Youth and Rock in the Soviet Bloc: Youth Cultures, Music, and the State in Russia and Eastern Europe

Youth and Rock in the Soviet Bloc: Youth Cultures, Music, and the State in Russia and Eastern Europe

Language: English

Pages: 321

ISBN: 1498508758

Format: PDF / Kindle (mobi) / ePub


Youth and Rock in the Soviet Bloc explores the rise of youth as consumers of popular culture and the globalization of popular music in Russia and Eastern Europe. This collection of essays challenges assumptions that Communist leaders and Western-influenced youth cultures were inimically hostile to one another.

While initially banning Western cultural trends like jazz and rock-and-roll, Communist leaders accommodated elements of rock and pop music to develop their own socialist popular music. They promoted organized forms of leisure to turn young people away from excesses of style perceived to be Western. Popular song and officially sponsored rock and pop bands formed a socialist beat that young people listened and danced to. Young people attracted to the music and subcultures of the capitalist West still shared the values and behaviors of their peers in Communist youth organizations. Despite problems providing youth with consumer goods, leaders of Soviet bloc states fostered a socialist alternative to the modernity the capitalist West promised.

Underground rock musicians thus shared assumptions about culture that Communist leaders had instilled. Still, competing with influences from the capitalist West had its limits. State-sponsored rock festivals and rock bands encouraged a spirit of rebellion among young people. Official perceptions of what constituted culture limited options for accommodating rock and pop music and Western youth cultures. Youth countercultures that originated in the capitalist West, like hippies and punks, challenged the legitimacy of Communist youth organizations and their sponsors.

Government media and police organs wound up creating oppositional identities among youth gangs. Failing to provide enough Western cultural goods to provincial cities helped fuel resentment over the Soviet Union s capital, Moscow, and encourage support for breakaway nationalist movements that led to the Soviet Union s collapse in 1991. Despite the Cold War, in both the Soviet bloc and in the capitalist West, political elites responded to perceived threats posed by youth cultures and music in similar manners. Young people participated in a global youth culture while expressing their own local views of the world.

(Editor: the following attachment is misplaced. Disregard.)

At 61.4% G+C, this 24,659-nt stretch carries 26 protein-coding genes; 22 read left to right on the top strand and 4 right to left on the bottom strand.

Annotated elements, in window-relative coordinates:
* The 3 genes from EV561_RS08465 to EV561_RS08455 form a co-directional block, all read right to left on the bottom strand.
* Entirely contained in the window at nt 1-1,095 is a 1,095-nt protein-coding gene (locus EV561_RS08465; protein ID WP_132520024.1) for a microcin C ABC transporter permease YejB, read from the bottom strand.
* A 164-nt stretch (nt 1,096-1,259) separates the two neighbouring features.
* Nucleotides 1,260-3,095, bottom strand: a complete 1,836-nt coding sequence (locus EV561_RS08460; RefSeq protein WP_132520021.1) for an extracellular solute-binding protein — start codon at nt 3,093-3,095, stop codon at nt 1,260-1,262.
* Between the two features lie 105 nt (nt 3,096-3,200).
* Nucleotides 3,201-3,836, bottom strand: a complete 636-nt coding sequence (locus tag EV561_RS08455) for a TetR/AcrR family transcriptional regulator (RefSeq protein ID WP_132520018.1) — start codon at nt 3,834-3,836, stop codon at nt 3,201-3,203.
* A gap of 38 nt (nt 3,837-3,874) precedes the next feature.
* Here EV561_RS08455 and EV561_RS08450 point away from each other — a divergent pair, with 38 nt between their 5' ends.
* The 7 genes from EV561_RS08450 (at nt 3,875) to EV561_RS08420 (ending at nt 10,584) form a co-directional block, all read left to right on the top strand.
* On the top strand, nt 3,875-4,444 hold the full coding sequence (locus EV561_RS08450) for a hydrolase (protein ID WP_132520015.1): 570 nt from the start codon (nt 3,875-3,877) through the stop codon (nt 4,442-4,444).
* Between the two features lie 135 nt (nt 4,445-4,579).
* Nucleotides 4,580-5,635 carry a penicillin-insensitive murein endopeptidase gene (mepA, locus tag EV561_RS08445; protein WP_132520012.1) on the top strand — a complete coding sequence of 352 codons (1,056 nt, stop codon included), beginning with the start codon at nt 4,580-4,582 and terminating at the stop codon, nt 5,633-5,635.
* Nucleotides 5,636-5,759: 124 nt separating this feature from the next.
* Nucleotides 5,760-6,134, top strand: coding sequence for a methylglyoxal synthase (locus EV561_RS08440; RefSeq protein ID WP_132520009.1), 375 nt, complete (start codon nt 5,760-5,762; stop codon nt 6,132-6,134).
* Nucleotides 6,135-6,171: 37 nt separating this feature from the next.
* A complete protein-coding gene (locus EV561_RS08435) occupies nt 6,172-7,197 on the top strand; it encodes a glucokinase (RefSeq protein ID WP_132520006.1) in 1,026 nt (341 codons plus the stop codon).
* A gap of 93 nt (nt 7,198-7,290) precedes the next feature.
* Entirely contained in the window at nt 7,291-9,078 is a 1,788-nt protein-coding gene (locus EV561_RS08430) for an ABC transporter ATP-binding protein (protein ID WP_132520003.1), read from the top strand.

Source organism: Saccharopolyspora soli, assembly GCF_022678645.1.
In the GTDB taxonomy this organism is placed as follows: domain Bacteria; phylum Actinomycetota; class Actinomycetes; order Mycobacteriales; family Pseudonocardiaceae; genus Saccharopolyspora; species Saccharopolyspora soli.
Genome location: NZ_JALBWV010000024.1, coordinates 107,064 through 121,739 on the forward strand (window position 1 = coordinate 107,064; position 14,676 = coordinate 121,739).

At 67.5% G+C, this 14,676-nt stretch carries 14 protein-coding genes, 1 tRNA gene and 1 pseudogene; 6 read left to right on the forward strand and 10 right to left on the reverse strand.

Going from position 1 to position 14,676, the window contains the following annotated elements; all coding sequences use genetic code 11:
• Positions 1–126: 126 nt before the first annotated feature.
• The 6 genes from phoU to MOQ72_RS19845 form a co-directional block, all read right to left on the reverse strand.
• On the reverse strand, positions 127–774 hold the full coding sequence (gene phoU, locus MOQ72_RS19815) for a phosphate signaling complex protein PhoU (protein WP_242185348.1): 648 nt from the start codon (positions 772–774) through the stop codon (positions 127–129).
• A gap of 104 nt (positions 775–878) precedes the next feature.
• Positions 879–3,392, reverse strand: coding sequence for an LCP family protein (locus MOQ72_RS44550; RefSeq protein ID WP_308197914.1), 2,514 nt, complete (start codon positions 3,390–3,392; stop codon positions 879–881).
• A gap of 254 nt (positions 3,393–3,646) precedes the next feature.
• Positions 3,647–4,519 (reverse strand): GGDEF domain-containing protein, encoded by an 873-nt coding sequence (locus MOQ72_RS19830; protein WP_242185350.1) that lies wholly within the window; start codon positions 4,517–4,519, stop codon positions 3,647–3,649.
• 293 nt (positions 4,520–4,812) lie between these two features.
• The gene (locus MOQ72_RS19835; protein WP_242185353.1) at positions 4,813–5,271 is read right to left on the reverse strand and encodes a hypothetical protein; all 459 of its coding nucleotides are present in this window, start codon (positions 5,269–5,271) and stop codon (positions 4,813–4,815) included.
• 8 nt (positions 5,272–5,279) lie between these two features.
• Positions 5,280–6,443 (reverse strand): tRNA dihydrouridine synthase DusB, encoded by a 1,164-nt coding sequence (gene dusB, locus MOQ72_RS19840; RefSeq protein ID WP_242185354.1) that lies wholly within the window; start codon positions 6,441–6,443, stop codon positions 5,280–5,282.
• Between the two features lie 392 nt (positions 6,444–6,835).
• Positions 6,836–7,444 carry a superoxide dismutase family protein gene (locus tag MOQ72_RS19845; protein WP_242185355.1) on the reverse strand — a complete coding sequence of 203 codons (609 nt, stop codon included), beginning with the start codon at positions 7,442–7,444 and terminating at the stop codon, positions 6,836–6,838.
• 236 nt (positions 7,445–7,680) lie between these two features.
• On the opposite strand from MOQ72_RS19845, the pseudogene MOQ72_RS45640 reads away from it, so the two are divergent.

One Day in the Life of Ivan Denisovich

Think Again: Alain Badiou and the Future of Philosophy (Athlone Contemporary European Thinkers)

Requiem for Communism

Witness (Cold War Classics)

Comrades!: A History of World Communism

Wealth and Power: China's Long March to the Twenty-first Century

 

 

 

 

 

 

 

 

 

 

 

 

fanzine Sniffin’ Glue printing three chords with the caption, “[T]his is a chord, this is another, this is a third. Now form a band,” resonated with those alienated by the requirements and compromises of being a rock musician in the GDR. Daniel Kaiser described punk gigs in the GDR: “You gathered and made music and had a party. It wasn’t about creating stars. It didn’t really matter who was on stage. . . . Back then [Michael] Kobs was the only one who could properly play an instrument.” 76 Punk

relaxation of tensions reduced Yugoslavia’s reliance on the West for economic, military, and political support. Consequently, while Party leaders were still not about to reemploy censorship, they decided that the CPY should return to playing a more active role in addressing the undesirable effects of Western popular music. This decision reflected the view that the experiment with the decentralization of decisionmaking in cultural affairs since 1950 had led to confusion and disorganization that

culminated in several days of concerts in Berlin by the best groups. 34 Another representative example of this mobilization was each country’s monopolistic state concert agency, which organized the overwhelming majority of nonsymphonic concerts. During the ideologically confusing moment of de-Stalinization, these concert agencies were forced to respond to a growing flood of popular music from the West that started to include rock and roll. They sought to adapt popular music concerts to the

képregény születése és halála Magyarországon,” Beszélő (Budapest), 1 (2005): 114–19. 10. Interview with János B., 26 March 2001. 11. “Galeri” (gang) in the singular, “galerik” (gangs) in the plural. 12. Wolf Middendorff, Judge, Federal Republic of Germany, “New forms of juvenile delinquency: their origin, prevention and treatment; report” (United Nations, Department of Economic and Social Affairs, 1960), 35–36, 43, available online at www.asc41.com/UN_congress/

War History 8, no. 4 (2008): 427–47, and Yale Richmond, Cultural Exchange and the Cold War: Raising the Iron Curtain (University Park: Penn State University Press, 2003). 6. Irina Paperno, Stories from the Soviet Experience: Memoirs, Diaries, Dreams (Ithaca, NY: Cornell University Press, 2009), xiii. Compare with another study based on memoirs and diaries from the Stalin era: Jochen Hellbeck, Revolution on My Mind: Writing a Diary under Stalin (Cambridge, MA: Harvard University Press, 2006),

Download sample

Download

Comments are closed.